Aurora Picture Show Presents: Extremely Shorts
Friday, September 6, 2019
Woodland Pattern Book Center
720 E Locust St
Milwaukee, WI 53212
Sarah Stauder of Aurora Picture Show IN PERSON!!!
A Touring Survey of Aurora Picture Show's Eclectic Annual Festival
For over 20 years, Aurora Picture Show’s Extremely Shorts Film Festival has showcased a diverse selection of adventurous, new short films and videos–each 3 minutes or less. This unique festival has become a lively Houston tradition, providing audiences with opportunities to experience a wide-ranging cross section of new visions from local, national, and international artists. This touring program is a curated survey featuring films from the U.S., Canada, Japan, France, and Italy that have been featured in the festival over the last two decades.
About Aurora Picture Show:
Aurora Picture Show is a Houston-based media arts organization dedicated to expanding the cinematic experience and championing experimental film, video art and audiovisual performances and installations. Aurora supports artists, engages audiences, educates youth, and fosters collaborations through a variety of unique media art experiences in its own exhibition space as well as alternative spaces throughout our community.
PROGRAM RUN TIME — APPROX 65 MIN
The History of Texas City, Bill Daniel, USA, 1989
A portrait of the Texas refinery town, as told by the history of country music. This 16mm film was shown at the very first Extremely Shorts Film Festival in 1998.
Lyrics on the Paper, Jeremy Rourke, USA, 2014
An animated music video made during a residency at Bay Area waste management facility Recology, using images and objects scavenged from the waste flow of San Francisco.
Green Means Go, Roger Beebe, USA, 2001
Part of the artist’s Strip Mall Trilogy of city symphonies attempting to liberate color, sound, and form from the sprawling consumerist landscape of postmodern America. The musique concrete soundtrack is composed of sounds recorded at the strip mall.
A I U EO NN Six Features, Takahiko Iimura, Japan, 1993
Funny and confusing exaggerations convey the experience of being lost between two cultures, and the slippages and misunderstandings that occur when one feels “foreign.”
Reinaldo Arenas, Lucas Leyva, USA, 2011
Culling material from various Cuban films and literature, this film captures the state of the aging Cuban-American exile community, from the point of view of a dying shark.
Remember Everything, To Not Forget Anyone, Paolo Caspani, Italy, 2016
Walking around the Italian island of Lampedusa, a hyperthymesiac man recites the names of more than 500 immigrants who died while attempting to reach Europe.
XXX Amsterdam, Martha Colburn, USA, 2004
A high-speed collage animation in which images, objects, and personalities converge to form a condensed vision of a day-in-the-life of Amsterdam. A commission from the Stadsdeel de Baarsjes. Music by Hilary Jeffery.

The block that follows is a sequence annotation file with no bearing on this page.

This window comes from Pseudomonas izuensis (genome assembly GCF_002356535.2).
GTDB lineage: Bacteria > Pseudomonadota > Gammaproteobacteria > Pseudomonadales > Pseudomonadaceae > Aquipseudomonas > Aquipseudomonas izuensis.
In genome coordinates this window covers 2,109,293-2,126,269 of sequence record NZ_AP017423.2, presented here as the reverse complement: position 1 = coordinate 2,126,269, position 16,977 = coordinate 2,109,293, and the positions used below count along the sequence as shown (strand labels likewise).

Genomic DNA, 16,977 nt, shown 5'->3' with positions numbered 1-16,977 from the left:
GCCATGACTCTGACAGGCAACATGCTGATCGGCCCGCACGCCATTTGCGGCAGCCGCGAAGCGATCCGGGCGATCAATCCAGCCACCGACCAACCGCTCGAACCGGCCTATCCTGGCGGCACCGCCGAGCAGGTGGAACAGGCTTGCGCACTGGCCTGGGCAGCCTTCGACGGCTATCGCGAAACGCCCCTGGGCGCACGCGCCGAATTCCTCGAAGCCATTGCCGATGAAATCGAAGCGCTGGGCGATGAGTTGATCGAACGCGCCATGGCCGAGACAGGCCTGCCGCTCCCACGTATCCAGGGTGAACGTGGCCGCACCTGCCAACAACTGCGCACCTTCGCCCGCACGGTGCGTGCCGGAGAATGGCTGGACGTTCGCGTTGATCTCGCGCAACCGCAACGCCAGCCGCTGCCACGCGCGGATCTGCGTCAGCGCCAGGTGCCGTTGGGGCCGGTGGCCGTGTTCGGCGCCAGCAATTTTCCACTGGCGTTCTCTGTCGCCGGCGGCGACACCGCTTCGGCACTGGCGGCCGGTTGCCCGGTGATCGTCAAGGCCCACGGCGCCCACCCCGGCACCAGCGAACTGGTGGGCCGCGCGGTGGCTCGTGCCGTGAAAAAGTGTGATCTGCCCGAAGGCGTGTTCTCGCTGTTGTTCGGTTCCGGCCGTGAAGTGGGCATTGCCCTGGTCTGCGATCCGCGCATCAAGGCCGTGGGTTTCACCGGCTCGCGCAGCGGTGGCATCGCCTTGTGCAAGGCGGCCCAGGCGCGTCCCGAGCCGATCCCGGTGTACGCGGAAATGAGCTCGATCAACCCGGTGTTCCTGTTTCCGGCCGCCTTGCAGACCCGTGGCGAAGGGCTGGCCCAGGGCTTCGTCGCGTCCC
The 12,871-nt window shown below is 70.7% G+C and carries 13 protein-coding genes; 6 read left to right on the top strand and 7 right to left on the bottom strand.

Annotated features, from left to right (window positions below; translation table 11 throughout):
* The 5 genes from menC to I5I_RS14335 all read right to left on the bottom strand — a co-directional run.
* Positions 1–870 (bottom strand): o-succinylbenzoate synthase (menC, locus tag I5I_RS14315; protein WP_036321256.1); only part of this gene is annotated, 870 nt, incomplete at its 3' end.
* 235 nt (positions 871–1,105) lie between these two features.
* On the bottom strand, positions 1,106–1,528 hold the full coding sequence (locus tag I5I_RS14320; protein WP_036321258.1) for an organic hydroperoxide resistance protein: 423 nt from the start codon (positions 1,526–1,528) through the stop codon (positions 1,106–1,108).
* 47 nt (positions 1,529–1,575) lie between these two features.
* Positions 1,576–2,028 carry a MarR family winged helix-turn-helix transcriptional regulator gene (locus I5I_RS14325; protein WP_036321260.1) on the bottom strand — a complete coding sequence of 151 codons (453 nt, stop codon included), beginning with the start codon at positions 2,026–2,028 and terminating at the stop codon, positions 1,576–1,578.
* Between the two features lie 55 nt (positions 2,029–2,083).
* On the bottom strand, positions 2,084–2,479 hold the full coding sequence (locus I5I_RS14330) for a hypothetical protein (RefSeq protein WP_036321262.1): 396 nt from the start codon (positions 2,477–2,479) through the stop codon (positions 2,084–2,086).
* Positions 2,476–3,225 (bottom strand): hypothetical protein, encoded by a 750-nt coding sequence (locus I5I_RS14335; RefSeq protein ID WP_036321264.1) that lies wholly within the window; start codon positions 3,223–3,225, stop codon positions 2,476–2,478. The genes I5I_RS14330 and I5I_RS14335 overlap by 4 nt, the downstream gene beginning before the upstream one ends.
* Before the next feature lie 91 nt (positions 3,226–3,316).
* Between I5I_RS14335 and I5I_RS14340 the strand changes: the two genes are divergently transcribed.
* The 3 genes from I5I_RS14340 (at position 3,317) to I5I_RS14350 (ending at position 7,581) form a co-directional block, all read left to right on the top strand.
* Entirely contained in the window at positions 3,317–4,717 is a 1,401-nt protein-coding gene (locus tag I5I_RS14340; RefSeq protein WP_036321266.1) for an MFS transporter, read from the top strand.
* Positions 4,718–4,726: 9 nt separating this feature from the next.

Raw Data, Jake Fried, USA, 2013
A layered, textured animation in ink, gouache, white-out and coffee.
The Adventures of Meow Meow, Denis Zaidi, Canada, 2015
A cunning cat meets its enemy, a red fish. He swears to destroy her...but will his carefully calculated plan succeed?
Sandbox, Daniel Carberry, USA, 2013
A squad of five soldiers is lost in the desert.
1-0, Saman Hosseinpour, Iran, 2013
A barber started cutting a boy’s hair while watching a football game on TV.
Elle Be Jay, Melissa Tran, USA, 2011
This text-based video highlights a mostly unknown phone call made by a well-known man.
Frog Jesus, Ben Peters, Canada, 2007
A nostalgic voyage takes a darker turn. Frog Jesus explores the naiveté of mankind through the eyes of a young boy.
Maybe Another Time, Khris Burton, France, 2013
Marc and Julia just found each other, yet they already have to say goodbye.
At the Sound of Your Voice You Are Here, Jenny Stark, USA, 2013
Adapted from the novel “Between Appear and Disappear,” the film’s narrator pieces together two incomplete reflections: one of war, and the other of a flood.
Three Minutes Out, Shizuko Tabata, Japan, 2000
An experimental travelogue.
We Hear Sirens, Alex Harder, USA, 2007
A recomposed memory of images and sounds from the indescribable experience of the artist’s friend–one of the few to escape the World Trade Center disaster on 9/11.
971 Horses + 4 Zebras, Yu Araki, Japan, 2007
Modeled after Muybridge’s photographs, hundreds of horse images are sequences to create a galloping motion.
A Eulogy for Memory, Karl Lind, USA, 2004
Forgotten family moments brought back to life.
Michigan 1971, Eileen Maxson, USA, 2002
The artist’s father reflects on youth, commitment, and his dedication to a corporation.
Please Come Visit Ivanhoe, Otis Ike (Ivete Lucas & Patrick Bresnan), USA, 2008
A rural Appalachian streetscape is given a quality of magical realism through the fantastical interpretations of the town’s protagonist, Ty King.
Rubber Band Ball, Ellen Lake, USA, 2002
San Francisco legends Samir and Nabil Kishek worked for more than two years on their quest to build the largest rubber band ball.
Pushing Cowboys, Lily McElroy, USA, 2005
A series of unusual dances with cowboys mixes the comic with the sincere.
Tailored, Augenblick, Italy, 2014
The rhythmic gestures of a tailor and his wife become a dance, but this glimpse of desire soon falls down like a pin.
I Am Your Grandma, Jillian Mayer, USA, 2011
An autobiographical video diary recorded for her unborn grandchildren, hearkening to bygone times when people could glimpse one another through a locket or lock of hair.
Big Screen Version, Aaron Valdez, USA, 2004
Split-screens and flying graphics collide in this musical mash-up commenting on the rhetoric and tone of Fox News.